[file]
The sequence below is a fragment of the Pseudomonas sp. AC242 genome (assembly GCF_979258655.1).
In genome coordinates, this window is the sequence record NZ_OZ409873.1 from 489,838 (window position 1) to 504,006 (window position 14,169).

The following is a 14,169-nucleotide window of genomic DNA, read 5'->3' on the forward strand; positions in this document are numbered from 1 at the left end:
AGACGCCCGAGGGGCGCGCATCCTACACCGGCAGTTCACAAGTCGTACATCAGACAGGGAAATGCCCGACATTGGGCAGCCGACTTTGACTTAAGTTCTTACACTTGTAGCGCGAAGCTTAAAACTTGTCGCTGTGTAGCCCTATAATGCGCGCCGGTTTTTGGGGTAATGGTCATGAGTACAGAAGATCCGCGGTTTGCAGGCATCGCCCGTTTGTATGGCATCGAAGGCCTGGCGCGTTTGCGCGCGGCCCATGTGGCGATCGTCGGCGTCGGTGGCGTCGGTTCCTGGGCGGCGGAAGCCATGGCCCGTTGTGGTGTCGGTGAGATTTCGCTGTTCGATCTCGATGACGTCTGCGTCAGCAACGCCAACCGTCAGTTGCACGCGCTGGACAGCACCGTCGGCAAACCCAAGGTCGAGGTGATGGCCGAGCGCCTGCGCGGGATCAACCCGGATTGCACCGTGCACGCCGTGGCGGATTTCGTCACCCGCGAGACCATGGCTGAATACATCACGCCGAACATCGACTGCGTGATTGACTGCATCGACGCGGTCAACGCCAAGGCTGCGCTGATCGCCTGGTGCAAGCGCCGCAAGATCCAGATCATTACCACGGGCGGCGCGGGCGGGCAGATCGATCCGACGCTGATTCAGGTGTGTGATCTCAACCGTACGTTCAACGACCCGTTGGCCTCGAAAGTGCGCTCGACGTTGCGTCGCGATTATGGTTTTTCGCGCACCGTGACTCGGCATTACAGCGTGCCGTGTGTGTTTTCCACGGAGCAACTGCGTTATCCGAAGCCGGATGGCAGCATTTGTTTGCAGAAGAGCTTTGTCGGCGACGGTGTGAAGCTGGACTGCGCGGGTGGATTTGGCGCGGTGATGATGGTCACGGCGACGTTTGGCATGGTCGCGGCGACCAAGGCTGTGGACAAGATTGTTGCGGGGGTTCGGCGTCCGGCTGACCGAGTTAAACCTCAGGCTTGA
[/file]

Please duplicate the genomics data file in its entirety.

The sequence below is a fragment of the Pseudomonas sp. AC242 genome (assembly GCF_979258655.1).
In genome coordinates, this window is the sequence record NZ_OZ409873.1 from 489,838 (window position 1) to 504,006 (window position 14,169).

The following is a 14,169-nucleotide window of genomic DNA, read 5'->3' on the forward strand; positions in this document are numbered from 1 at the left end:
AGACGCCCGAGGGGCGCGCATCCTACACCGGCAGTTCACAAGTCGTACATCAGACAGGGAAATGCCCGACATTGGGCAGCCGACTTTGACTTAAGTTCTTACACTTGTAGCGCGAAGCTTAAAACTTGTCGCTGTGTAGCCCTATAATGCGCGCCGGTTTTTGGGGTAATGGTCATGAGTACAGAAGATCCGCGGTTTGCAGGCATCGCCCGTTTGTATGGCATCGAAGGCCTGGCGCGTTTGCGCGCGGCCCATGTGGCGATCGTCGGCGTCGGTGGCGTCGGTTCCTGGGCGGCGGAAGCCATGGCCCGTTGTGGTGTCGGTGAGATTTCGCTGTTCGATCTCGATGACGTCTGCGTCAGCAACGCCAACCGTCAGTTGCACGCGCTGGACAGCACCGTCGGCAAACCCAAGGTCGAGGTGATGGCCGAGCGCCTGCGCGGGATCAACCCGGATTGCACCGTGCACGCCGTGGCGGATTTCGTCACCCGCGAGACCATGGCTGAATACATCACGCCGAACATCGACTGCGTGATTGACTGCATCGACGCGGTCAACGCCAAGGCTGCGCTGATCGCCTGGTGCAAGCGCCGCAAGATCCAGATCATTACCACGGGCGGCGCGGGCGGGCAGATCGATCCGACGCTGATTCAGGTGTGTGATCTCAACCGTACGTTCAACGACCCGTTGGCCTCGAAAGTGCGCTCGACGTTGCGTCGCGATTATGGTTTTTCGCGCACCGTGACTCGGCATTACAGCGTGCCGTGTGTGTTTTCCACGGAGCAACTGCGTTATCCGAAGCCGGATGGCAGCATTTGTTTGCAGAAGAGCTTTGTCGGCGACGGTGTGAAGCTGGACTGCGCGGGTGGATTTGGCGCGGTGATGATGGTCACGGCGACGTTTGGCATGGTCGCGGCGACCAAGGCTGTGGACAAGATTGTTGCGGGGGTTCGGCGTCCGGCTGACCGAGTTAAACCTCAGGCTTGA